In last December 2011 I got a call from IRDA (from number 0120-3050600 saying they are from IRDA) saying that your last policy premium will be recovered as we are from IRDA and we will give one regulatory to Birla Sun Life to return your money back but I’ll not get this amount directly to my account. What I need to do is to take a policy from Aegon Religare for the same amount Rs 36000. This policy will be actually for 16 years with 10 years locking period. But Due to IRDA intervention your policy will be for only 3 months locking period. Your first year premium will be paid by amount from Birla Sun Life policy and I need to pay another Rs 36000 as current year premium and I need to pay next year premium and then 4th year I can withdraw the amount which will be around 1.6L due to some calculation. Over and above that they committed that company will pay agent commission to my account which will be 25% of yearly premium. They will bypass agent from my policy.

They were continuously in contact with me till 18th Jan that I’ll get a separate statement. They know that I can cancel the policy within 15 days of receiving the documents so they were contacting me so that I’ll be convinced and cannot cancel the policy. But after 20th Jan they are neither picking my call nor calling me. So they have found a new way by picking weak vain of customer by giving promise that old lapsed policy amount will be recovered as well you will get agent commission. I had taken this policy bcaz of tenure will be 3 years as well as I’ll get agent commission with last policy lapsed amount.

The person whom I was in continuous contact was Anjali Oberai. Her mobile number is OXXXXXXXX and direct landline number is 0120-4396848. I have called many times on these two numbers to her. Before 20th Jan she entertained all my calls but now she is not picking my call. Also same policy benefits were explained to me by Neha Chaturvedi one of senior person of IRDA from Hyderabad. Anjali Oberai represented Neha Chaturvedias senior person from IRDA from Hyderabad and she came to NCR for some time. Many times I had doubt on them but due to greed of recovery of my loosed last policy amount and getting agent commission I was cheated by them. I know it’s completely my fault. But I would like to take in focus of all so that nobody can be cheated. (link)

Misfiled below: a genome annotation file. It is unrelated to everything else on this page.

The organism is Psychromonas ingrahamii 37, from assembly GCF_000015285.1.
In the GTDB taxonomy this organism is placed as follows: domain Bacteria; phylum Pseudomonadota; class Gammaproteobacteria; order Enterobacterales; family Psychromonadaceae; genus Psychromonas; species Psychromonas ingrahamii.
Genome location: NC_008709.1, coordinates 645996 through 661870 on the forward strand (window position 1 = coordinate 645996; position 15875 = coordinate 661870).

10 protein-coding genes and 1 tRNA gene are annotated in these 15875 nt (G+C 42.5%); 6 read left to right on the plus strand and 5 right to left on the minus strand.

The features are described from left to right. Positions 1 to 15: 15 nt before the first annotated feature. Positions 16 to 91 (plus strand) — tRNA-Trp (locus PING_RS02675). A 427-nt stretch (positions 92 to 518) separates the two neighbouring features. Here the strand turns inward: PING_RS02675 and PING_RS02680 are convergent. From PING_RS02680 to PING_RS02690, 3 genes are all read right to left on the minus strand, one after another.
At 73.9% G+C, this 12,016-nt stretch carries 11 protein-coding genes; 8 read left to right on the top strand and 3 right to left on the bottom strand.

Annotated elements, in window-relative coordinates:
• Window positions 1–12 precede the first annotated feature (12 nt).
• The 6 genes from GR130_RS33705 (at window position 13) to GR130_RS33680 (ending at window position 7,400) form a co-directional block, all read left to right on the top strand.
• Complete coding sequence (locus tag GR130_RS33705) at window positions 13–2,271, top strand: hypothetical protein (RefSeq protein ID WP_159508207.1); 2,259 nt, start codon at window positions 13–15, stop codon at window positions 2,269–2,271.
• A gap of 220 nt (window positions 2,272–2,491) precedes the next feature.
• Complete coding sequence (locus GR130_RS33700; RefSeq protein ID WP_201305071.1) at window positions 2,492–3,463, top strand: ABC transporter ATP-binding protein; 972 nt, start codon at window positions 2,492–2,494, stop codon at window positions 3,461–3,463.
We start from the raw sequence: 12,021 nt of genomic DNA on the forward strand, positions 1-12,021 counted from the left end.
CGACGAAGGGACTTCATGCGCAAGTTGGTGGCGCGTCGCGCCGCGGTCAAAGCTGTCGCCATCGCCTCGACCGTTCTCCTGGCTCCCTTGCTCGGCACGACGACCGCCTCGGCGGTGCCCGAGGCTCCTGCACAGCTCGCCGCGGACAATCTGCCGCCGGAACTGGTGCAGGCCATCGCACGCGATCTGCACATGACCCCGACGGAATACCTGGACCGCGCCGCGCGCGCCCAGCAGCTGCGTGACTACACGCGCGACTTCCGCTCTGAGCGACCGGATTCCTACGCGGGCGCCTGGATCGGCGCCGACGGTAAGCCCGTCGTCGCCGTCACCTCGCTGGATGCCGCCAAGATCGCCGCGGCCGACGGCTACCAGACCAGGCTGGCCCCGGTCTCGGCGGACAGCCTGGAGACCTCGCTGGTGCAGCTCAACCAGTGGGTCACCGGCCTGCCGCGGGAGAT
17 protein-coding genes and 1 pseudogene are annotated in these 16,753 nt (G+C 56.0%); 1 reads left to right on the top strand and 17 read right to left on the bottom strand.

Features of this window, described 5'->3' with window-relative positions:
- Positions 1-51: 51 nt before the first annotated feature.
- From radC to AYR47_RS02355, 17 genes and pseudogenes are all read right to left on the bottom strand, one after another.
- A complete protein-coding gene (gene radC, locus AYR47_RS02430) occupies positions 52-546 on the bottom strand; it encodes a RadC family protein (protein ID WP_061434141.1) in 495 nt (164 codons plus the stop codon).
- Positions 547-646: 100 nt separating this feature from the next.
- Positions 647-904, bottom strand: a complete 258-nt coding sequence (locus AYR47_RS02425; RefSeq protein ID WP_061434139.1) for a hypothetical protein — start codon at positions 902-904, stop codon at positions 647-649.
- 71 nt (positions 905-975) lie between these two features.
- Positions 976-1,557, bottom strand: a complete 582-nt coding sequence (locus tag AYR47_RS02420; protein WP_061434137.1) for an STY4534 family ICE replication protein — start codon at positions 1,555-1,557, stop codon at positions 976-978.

I can see a clear gap in understanding of how life insurance industry works and too much faith in stranger who called up on the name of IRDA . If the policy was really taken from Aegon religare , it should be checked who was the agent in this whole process and nab him/her.

IRDA has clearly issued a notice saying that there is no initiative from IRDA like this 

Insurance Regulatory and Development Authority (IRDA) is a regulatory body established by an Act of Parliament to protect the interests of the policyholders, to regulate, promote and ensure orderly growth of the insurance industry and for matters connected therewith or incidental thereto.